Winnipeg Free Press - ONLINE EDITION

When in Rome

  • Print

Prime Minister Stephen Harper's trip to Italy on Friday included a meet and greet with 80 Canadian high school students studying in Italy this summer.

The kids are there with the Centro Scuola e Cultura Italians, which allows Canadian kids of Italian descent the chance to study in Italy each summer.

I'm sure there were many political reasons for his doing so -- reaching out to Italian Canadian voters back home by meeting with their kids in Italy being just one.

And I'm sure for Harper the visit was a welcome relief from the intensity of the G8 meetings and the number of small but water-cooler-talk-generating issues he's hit this week.

The students were unlikely to ask him if he ate the communion wafer or why he was late for the group G8 photo.

But I couldn't help but think how rare it is for Canadians to get a chance to meet a prime minister in Canada itself. That is not a knock on Harper -- it's just the reality of the job of prime minister that while you get to meet a lot of people, most people in Canada will never get near you.

His meeting with Canadian students in Italy reminded me of when I was in high school, and one of my classmates was on a study-abroad year. She hailed from England. Mid-way through the school year Prince Edward showed up to hand out some awards and for some reason my high school was involved in the visit. We were in a performance group that was part of the entertainment at a gala dinner and the next morning we were invited to attend a brunch with the prince.

I will never forget my friend laughing about the fact that she'd lived in England all her life, and yet had to come to Canada to meet a member of the royal family.

Fact Check

Fact Check

Have you found an error, or know of something we’ve missed in one of our stories?
Please use the form below and let us know.

* Required
  • Please post the headline of the story or the title of the video with the error.

  • Please post exactly what was wrong with the story.

  • Please indicate your source for the correct information.

  • Yes

    No

  • This will only be used to contact you if we have a question about your submission, it will not be used to identify you or be published.

  • Cancel

Having problems with the form?

Contact Us Directly
  • Print

You can comment on most stories on winnipegfreepress.com. You can also agree or disagree with other comments. All you need to do is be a Winnipeg Free Press print or e-edition subscriber to join the conversation and give your feedback.

You can comment on most stories on winnipegfreepress.com. You can also agree or disagree with other comments. All you need to do is be a Winnipeg Free Press print or e-edition subscriber to join the conversation and give your feedback.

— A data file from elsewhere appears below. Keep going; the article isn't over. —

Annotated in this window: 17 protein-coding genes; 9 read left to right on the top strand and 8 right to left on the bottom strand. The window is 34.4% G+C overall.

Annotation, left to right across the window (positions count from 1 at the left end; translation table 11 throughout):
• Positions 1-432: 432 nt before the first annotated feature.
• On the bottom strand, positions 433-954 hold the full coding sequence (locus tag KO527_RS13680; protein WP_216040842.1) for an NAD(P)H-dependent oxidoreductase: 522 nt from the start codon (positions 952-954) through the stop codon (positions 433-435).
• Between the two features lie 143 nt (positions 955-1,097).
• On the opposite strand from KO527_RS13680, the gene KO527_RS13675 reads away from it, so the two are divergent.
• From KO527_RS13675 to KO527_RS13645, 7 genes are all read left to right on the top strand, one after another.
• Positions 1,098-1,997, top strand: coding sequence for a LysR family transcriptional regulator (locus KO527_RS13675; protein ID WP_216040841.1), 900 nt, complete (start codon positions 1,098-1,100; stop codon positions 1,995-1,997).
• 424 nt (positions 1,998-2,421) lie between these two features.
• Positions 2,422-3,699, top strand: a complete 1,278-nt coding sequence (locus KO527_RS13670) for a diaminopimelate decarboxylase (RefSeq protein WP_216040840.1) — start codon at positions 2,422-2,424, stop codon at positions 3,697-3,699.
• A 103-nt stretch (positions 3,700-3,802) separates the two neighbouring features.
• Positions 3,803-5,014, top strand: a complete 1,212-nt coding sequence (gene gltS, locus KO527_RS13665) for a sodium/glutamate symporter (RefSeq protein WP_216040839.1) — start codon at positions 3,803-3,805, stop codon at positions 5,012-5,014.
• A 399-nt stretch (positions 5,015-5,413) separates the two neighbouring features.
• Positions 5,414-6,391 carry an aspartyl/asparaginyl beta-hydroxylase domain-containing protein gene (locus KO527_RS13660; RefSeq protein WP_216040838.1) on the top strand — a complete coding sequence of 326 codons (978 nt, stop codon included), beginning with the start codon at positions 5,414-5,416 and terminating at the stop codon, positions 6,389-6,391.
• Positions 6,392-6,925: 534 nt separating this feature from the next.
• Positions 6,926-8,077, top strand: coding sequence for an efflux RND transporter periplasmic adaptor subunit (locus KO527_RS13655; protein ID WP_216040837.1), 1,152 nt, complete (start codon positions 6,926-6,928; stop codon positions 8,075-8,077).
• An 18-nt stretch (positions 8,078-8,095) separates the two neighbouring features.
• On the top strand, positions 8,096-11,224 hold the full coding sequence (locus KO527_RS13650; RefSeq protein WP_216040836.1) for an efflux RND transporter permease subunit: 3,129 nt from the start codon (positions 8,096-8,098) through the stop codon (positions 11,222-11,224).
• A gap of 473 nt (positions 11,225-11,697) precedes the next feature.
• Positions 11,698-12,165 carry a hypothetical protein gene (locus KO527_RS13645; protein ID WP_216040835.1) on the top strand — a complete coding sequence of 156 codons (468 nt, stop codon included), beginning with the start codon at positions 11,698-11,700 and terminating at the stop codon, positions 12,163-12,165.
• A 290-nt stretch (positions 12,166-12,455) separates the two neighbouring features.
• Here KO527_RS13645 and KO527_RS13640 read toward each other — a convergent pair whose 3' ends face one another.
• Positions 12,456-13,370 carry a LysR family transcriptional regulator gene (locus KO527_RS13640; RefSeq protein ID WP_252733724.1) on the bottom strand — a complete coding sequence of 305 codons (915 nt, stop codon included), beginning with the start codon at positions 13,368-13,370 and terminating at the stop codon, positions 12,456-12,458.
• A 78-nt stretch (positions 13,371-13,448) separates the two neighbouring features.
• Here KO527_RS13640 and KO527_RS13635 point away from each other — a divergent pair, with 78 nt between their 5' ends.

Have Your Say

New to commenting? Check out our Frequently Asked Questions.

Have Your Say

Comments are open to Winnipeg Free Press print or e-edition subscribers only. why?

Have Your Say

Comments are open to Winnipeg Free Press Subscribers only. why?

The Winnipeg Free Press does not necessarily endorse any of the views posted. By submitting your comment, you agree to our Terms and Conditions. These terms were revised effective April 16, 2010.

About Mia Rabson

Mia Rabson is a born and bred Winnipegger whose interest in politics seemed clear when she dressed up as Prime Minister Brian Mulroney for Halloween in the 7th grade.

Her interest in writing was no surprise to her parents, who learned early in Mia’s life that no piece of blank paper — or wall, for that matter — was safe in her hands.

She holds an honours BA in English from Queen’s University, a master’s degree in journalism from the University of Western Ontario, and has completed a political journalism fellowship in Washington, D.C. with the Washington Centre for Politics and Journalism.

Prior to working for the Winnipeg Free Press, Mia briefly worked for the Detroit News in the paper’s Washington bureau.

Mia joined the Free Press team in February 2001, and in April 2001 was appointed to the Manitoba legislature bureau. In December 2004, she was appointed bureau chief at the legislature. She became the newspaper’s parliamentary bureau chief/national reporter in Ottawa in January 2008.

In 2008 she was nominated for a Michener Award with a team of reporters from the Free Press for its coverage of the province’s child welfare system.

She counts reliving the invasion at Dieppe, France, with veterans of the failed Second World War expedition and overcoming her fear of heights to touch the Golden Boy statue atop the Legislative Building among her favourite experiences as a reporter.

Twitter

Ads by Google